Professor Runs Spanish Theater as Practice Lab for Students
Posted: December 18, 2008 at 1:00 am, Last Updated: November 30, -0001 at 12:00 am
When Allison Kirsch’s theater group, Teatro sin fronteras, performed for an audience of more than 300 at Mason’s Harris Theater in November, she was pleased to see people of all ages and backgrounds enjoying and learning about the Spanish language.
As a graduate student at the University of Virginia, where she earned a bachelor’s degree in theater and Spanish, Kirsch, a Spanish instructor in the Department of Modern and Classical Languages, was a member of the Spanish Drama Group. When she came to Mason several years ago, she realized that the department had very few activities where students could practice their language skills.
“Because I have an interest in both theater and Spanish, I wanted to find a way to combine these two areas,” says Kirsch. “The theater group is a great way for students to practice all of their language skills – reading, memorizing, comprehending and listening. It helps students understand that theater text is more than just words written on a piece of paper – it’s meant to be performed.”
Although members of the group change every year, they are mostly Mason students who aren’t necessarily Spanish majors. While the actors must possess a higher level of Spanish skills, some members are native speakers while others are not.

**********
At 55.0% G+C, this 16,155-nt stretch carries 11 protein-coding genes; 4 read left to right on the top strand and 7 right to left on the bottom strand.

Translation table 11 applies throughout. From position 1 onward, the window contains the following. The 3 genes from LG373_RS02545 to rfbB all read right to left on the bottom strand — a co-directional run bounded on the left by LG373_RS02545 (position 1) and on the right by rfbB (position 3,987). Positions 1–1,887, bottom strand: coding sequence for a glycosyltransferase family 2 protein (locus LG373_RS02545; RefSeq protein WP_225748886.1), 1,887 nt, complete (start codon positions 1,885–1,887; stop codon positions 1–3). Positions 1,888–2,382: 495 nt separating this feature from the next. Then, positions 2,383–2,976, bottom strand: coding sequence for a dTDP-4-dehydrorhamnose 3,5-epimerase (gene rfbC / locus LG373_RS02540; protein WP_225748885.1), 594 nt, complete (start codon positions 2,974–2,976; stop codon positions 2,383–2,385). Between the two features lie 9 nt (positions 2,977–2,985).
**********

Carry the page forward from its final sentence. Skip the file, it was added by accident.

Plays performed originate from various regions of the world. The play the group performed this year, a comedy titled “Te juro Juana que tengo ganas,” was written by Mexican playwright Emilio Carballido in 1965.
Cast of “Te juro Juana que tengo ganas”
Photo courtesy of Allison Kirsch
In past years, the group has performed “La Nona” by Roberto Cossa and “Retablo de la avaricia, la lujuria y la muerte” by Ramon del Valle-Inclan.
Kirsch holds auditions for each play, although having a background in acting is not required for the actors. Many participants want to be involved in the play just to work behind the scenes. In fact, many students from Kirsch’s beginning Spanish class helped with ushering, selling tickets and other activities.
The productions are a collaborative effort with Mason’s Theater Department, which supplies the theater group with all the set pieces needed, costumes, lighting design and makeup. Many theater students volunteer to help out in these areas as well.
Although there are two other professional Spanish theaters in the Washington, D.C., area, notes Kirsch, the Mason theater group offers low ticket prices and a location that is highly accessible to the Spanish-speaking community.
“I noticed that a lot of people who came to see the play were from the local community and not just students,” says Kirsch. “Not only does the theater group give its members a greater sense of speaking Spanish and enhance their public speaking skills, but those who come to see the play have the experience of being totally immersed in another language.”